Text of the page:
s ubiquitous; Jackson was trying to re-invent himself for modern audiences; and the songs, like most things on the radio, are enjoyable while played and forgettable when gone.
All debate to how finished it is aside, this album sounds remarkably nice. It doesn't push boundaries, it doesn't titillate or thrill, and it definitely doesn't get experimental or risky. But the songs aren't bad, either; they're average. The songs that seek to build on Jackson's "Thriller"-era successes score better than his R&B/pop ballads, but none is terrible.
The best example of this is R&B ballad "Best of Joy," which is thoroughly decent. It has a pleasant melody, a competent backing track, and a good groove. It's not memorable, but it's in no way embarrassing. The only tune here that even dips into caricature is flimsy closer "Much Too Soon."
There are plenty of updates to his signature sound, as "Hollywood Tonight" sounds like an attempt at modernizing "Billie Jean." Again, it's not bad, but it's not great ,either. "Monster" shows signs of life, especially with a solid 50 Cent cameo, but it feels like a rehashed sound update and not like something relevant.
The one track that breaks out of the album's evenness is "Breaking News," which starts out with a 35-second collage of news reports about MJ before segueing into an ominous, strings-laden track. Jackson sounds genuinely angry about the news' portrayal and demonization of him, and his anger fills the track with an intensity lacking everywhere else. The trademark woohs and yelps sound relevant and passionate here, where they just sound like a trademark move everywhere else.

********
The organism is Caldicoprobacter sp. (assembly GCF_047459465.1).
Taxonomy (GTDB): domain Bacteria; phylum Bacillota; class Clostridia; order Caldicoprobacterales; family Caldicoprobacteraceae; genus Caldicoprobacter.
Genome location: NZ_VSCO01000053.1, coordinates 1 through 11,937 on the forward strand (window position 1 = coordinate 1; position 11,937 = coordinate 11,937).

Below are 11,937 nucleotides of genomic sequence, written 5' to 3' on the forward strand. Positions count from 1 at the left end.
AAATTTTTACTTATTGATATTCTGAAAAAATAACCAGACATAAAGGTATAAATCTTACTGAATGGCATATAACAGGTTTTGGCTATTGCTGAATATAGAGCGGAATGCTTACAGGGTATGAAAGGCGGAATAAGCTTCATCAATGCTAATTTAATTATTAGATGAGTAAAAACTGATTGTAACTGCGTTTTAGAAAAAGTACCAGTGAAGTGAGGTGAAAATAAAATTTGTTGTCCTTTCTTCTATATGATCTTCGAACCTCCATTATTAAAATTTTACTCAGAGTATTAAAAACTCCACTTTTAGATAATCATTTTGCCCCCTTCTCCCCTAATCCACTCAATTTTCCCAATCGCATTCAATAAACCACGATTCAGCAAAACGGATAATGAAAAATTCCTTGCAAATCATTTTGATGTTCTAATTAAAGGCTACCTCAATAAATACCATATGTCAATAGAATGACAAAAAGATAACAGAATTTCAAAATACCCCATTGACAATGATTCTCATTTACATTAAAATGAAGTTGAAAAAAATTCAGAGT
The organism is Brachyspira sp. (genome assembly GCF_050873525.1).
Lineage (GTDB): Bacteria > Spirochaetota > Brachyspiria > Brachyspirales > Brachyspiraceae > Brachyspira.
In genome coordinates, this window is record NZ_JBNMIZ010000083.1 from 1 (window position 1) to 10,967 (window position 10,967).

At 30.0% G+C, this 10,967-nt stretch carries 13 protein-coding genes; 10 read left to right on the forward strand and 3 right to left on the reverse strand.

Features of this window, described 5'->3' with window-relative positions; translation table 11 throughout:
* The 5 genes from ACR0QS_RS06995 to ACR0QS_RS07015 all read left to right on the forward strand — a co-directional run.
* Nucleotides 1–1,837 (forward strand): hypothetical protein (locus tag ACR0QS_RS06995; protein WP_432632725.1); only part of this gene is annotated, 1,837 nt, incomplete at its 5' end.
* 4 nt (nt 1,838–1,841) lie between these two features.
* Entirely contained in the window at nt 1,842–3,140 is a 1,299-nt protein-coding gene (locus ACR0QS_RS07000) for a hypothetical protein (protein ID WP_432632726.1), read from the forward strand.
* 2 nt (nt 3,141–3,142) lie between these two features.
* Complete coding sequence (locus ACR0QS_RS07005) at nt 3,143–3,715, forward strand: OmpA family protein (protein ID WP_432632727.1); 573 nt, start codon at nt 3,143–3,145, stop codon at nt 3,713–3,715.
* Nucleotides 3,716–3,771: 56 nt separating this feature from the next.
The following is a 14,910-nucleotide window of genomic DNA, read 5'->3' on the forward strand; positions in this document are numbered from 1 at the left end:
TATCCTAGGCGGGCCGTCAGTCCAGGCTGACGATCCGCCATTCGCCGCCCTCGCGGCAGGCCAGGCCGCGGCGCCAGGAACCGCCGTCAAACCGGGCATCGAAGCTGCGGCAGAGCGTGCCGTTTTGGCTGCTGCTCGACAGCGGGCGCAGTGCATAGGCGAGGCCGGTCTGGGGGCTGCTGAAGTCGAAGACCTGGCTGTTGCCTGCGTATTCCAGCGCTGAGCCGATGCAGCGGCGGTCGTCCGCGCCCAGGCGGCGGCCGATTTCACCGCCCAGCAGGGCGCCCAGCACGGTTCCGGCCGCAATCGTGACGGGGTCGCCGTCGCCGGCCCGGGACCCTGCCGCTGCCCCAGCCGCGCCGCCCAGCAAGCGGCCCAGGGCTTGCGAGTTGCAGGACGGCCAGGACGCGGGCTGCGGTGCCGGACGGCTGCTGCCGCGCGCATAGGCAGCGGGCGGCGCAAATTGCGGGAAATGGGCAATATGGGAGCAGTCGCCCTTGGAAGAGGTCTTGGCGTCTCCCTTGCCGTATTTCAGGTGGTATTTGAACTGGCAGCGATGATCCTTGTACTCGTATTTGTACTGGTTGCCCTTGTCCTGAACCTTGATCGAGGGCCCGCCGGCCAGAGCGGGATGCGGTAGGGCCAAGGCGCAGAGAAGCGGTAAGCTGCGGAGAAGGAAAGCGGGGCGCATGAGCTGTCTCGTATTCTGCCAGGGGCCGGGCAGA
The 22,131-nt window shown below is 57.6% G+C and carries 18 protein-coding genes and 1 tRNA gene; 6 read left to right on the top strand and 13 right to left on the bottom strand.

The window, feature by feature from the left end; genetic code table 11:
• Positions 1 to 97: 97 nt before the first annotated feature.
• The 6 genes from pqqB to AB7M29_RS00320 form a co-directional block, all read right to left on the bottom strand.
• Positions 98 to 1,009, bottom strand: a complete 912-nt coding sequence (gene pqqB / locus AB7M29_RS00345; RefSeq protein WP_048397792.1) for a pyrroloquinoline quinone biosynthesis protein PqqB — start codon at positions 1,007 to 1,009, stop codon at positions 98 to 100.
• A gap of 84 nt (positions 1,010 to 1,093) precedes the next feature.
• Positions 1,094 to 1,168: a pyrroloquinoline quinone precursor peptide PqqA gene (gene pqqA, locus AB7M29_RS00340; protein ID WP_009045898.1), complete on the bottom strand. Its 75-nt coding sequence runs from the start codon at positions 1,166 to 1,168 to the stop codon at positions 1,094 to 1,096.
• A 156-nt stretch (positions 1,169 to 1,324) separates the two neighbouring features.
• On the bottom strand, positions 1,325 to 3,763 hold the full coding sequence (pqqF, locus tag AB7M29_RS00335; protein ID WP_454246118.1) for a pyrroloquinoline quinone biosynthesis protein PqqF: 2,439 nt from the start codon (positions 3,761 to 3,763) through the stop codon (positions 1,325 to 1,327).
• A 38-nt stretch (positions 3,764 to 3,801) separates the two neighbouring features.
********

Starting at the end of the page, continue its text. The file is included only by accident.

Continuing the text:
"(I Can't Make It) Another Day" appropriates a similar mood with a vicious vocal performance, but the music doesn't connect to its lyrics well, which are about being obsessed with someone he can't have.
"Michael" has some highlights, but mostly it's an average project. For anyone else, that would be passable. For the King of Pop, it's a pretty weak farewell. "Stephen Carradini